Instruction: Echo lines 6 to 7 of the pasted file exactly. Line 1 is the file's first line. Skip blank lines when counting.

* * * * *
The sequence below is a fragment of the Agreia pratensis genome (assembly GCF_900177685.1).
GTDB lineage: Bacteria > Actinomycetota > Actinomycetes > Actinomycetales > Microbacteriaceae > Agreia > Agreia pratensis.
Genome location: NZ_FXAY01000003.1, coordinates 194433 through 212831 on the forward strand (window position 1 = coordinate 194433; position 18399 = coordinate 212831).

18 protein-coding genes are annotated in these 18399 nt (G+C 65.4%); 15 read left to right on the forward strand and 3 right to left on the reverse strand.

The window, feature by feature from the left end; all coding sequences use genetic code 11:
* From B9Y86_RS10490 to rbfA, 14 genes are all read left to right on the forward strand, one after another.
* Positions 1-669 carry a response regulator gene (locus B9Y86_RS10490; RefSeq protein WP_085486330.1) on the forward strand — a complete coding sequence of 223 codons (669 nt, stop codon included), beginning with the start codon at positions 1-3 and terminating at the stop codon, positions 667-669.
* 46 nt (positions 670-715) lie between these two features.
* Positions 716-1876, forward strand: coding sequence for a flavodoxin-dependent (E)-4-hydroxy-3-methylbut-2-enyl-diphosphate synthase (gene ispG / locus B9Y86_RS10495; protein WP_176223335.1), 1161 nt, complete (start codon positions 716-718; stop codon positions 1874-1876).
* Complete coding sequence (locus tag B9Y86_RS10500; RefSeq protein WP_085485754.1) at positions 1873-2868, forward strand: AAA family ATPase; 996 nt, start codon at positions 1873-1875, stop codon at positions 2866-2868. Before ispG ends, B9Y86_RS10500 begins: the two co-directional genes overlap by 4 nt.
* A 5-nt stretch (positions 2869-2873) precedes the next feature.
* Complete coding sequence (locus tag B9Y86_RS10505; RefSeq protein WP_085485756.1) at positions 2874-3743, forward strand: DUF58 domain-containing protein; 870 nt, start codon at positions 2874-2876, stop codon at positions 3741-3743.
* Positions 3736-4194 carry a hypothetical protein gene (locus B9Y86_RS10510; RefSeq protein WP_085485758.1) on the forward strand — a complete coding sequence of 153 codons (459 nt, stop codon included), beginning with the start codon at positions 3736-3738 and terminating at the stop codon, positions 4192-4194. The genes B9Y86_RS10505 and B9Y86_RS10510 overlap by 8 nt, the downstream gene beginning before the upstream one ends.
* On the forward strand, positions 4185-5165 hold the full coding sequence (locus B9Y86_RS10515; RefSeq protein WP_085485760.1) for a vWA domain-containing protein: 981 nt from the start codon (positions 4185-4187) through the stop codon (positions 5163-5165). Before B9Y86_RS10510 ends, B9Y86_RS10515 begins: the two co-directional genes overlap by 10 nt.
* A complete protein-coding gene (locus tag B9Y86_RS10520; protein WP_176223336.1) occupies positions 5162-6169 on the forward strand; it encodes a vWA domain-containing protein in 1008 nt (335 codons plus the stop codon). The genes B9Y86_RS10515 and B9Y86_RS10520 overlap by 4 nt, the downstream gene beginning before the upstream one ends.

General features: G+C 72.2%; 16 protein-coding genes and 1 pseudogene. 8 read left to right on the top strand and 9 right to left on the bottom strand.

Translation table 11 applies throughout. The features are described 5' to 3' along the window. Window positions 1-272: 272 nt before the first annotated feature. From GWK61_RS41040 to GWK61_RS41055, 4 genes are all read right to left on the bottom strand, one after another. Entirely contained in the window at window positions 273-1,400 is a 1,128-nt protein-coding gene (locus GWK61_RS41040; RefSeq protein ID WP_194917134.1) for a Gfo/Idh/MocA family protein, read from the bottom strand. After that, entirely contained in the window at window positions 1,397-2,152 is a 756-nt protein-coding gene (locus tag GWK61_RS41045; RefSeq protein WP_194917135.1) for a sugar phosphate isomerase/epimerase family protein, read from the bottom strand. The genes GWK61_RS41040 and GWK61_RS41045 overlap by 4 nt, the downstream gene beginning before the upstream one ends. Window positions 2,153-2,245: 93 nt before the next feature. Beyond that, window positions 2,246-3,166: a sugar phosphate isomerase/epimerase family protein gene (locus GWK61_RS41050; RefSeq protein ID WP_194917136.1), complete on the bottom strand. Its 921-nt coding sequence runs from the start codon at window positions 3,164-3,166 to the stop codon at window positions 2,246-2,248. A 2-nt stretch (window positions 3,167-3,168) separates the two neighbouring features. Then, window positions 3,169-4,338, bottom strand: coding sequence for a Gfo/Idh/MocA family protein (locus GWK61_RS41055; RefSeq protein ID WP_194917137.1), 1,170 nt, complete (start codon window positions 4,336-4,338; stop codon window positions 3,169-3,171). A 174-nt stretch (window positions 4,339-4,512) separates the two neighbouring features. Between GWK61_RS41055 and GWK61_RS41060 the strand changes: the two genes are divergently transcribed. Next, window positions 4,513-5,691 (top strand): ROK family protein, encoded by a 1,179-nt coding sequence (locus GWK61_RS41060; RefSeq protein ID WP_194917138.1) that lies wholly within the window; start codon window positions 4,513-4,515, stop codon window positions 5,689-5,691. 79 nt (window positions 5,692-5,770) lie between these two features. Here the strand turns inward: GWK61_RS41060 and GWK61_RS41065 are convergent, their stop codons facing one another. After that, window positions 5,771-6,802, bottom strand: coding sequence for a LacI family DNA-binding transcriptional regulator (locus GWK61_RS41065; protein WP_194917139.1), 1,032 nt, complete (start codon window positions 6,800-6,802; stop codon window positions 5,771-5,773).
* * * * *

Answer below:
* From B9Y86_RS10490 to rbfA, 14 genes are all read left to right on the forward strand, one after another.
* Positions 1-669 carry a response regulator gene (locus B9Y86_RS10490; RefSeq protein WP_085486330.1) on the forward strand — a complete coding sequence of 223 codons (669 nt, stop codon included), beginning with the start codon at positions 1-3 and terminating at the stop codon, positions 667-669.